Quinta do Fojo: watch this space
Mentions of Quinta do Fojo invariably elicit wistful sighs. Of nostalgic appreciation, tinged with sadness, a sense of loss. The Douro estate, a source of Port grapes for Taylor’s, was at the vanguard of new wave Douro (table) wine producers in the 1990s. The first release, the 1996 vintage, attracted rapturous reviews from Jancis Robinson MW. The Wine Advocate awarded Quinta do Fojo 2000 97 points. Although the second wine, Vinha do Fojo, was made in 2001, no wines have been released since. A hiatus which will soon end with the release of Quinta do Fojo 2013.
I first heard about Fojo’s revival from Conceito’s dynamic owner/winemaker, Rita Ferreira Marques, in 2013. She had partnered up with the estate’s owner, Margarida Serôdio Borges. Having never tasted the wines but heard so much about them, I was thrilled at the news. A chance to taste this much fêted terroir at last.
Although the two are no longer working together, Serôdio Borges (sister of Wine & Soul’s/Passadouro’s Jorge Serôdio Borges) is pressing ahead. She very kindly sent me a Fojo ‘taster’ from times past in the shape of Vinha do Fojo 1999 and Vinha do Fojo 2001. The 2001 fervently whetted my appetite for more.
As for the new wines, Serôdio Borges told me, “the “style” is the same. I very much believe on the vineyard, I practice as much as possible organic viticulture and my way of vinification is to maintain. I don’t think that some oenological practices like concentration, over-maturation, addition of all kind of products, etc, is for Quinta do Fojo wines.” Made the traditional way, the wines are foot trodden in lagares.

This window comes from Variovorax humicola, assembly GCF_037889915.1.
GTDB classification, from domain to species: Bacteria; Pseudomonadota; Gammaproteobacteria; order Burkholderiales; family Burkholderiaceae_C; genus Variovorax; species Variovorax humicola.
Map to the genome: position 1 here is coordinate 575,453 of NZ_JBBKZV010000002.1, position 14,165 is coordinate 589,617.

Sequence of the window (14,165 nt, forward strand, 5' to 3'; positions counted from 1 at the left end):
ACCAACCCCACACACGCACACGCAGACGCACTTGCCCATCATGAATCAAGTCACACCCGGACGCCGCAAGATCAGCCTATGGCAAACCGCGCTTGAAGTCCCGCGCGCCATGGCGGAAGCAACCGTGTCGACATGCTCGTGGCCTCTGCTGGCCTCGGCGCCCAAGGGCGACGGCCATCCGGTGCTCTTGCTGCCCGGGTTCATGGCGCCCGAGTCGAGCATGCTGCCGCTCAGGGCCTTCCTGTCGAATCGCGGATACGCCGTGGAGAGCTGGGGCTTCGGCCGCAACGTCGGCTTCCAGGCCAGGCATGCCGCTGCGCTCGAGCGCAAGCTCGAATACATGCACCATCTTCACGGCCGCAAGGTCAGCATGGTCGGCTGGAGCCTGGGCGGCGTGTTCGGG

Below you will find my notes on the two mature examples of the second wine, Vinha do Fojo. As you can see from the (rather progressive for that time) sub-regional labels, the estate is based in the Cima Corgo – the Douro’s middle section. Specifically, the Pinhão valley, which is home to among the Douro’s most illustrious names, including Quinta do Noval, Wine & Soul, Poeira and Quinta do Passadouro. The old field blend vineyard has a preponderance of Tinta Roriz.
Quinta do Fojo Vinha do Fojo 2001 (Cima Corgo, Douro)
This wine exudes class from nose to palate, on day one through to day three. A dry, firm, mineral nose – very much alive – with fresh acidity, juicy, brambly fruit and iodine undertones. The kind of nose that makes you sit up straight. Quite rightly. This is a wine with serious poise, great elegance. In the mouth it is long, very persistent, dry and firmly structured with none of the confit thickness/sweetness you can find in many of the oakier, more extracted wines from this period. Firm but fine, beautifully integrated tannins keep it focused and precise. With air, it reveals hints of bitter chocolate and mushroom segueing into leather, the iodine segueing into a pronounced saltiness. With even more air, classic Tinta Roriz firmer red fruit characters of great clarity emerge, especially cherry also sweeter raspberry. Spicy liquorice and a delicate kiss of anise too. On day three, a touch of brickiness puts me in mind of Pessac-Léognan, but there’s no sense that this wine is fading. A really outstanding wine of great vigor (easy enough to achieve in the Douro) and great poise (a rather trickier proposition). Ironically, this 15 year old wine is very much in the vein of new wave elegant Douro styles. 14%
Quinta do Fojo Vinha do Fojo 1999 (Cima Corgo, Douro)
The first bottle was corked, the second free of faults. But it lacked the precision or persistence of the 2001 which, to be fair, reflects a trickier year with September rains. Still, from a stylistic perspective it was interesting to see a consistency in terms of freshness/dryness (firm acidity), also the flavour profile, with bitter chocolate and salty, iodine mineral notes to its red fruits. Unlike the 2001, its spicy fruit is a little ‘muffled/fuggy,’ with pervasive mushroom notes to nose and shorter palate. 13%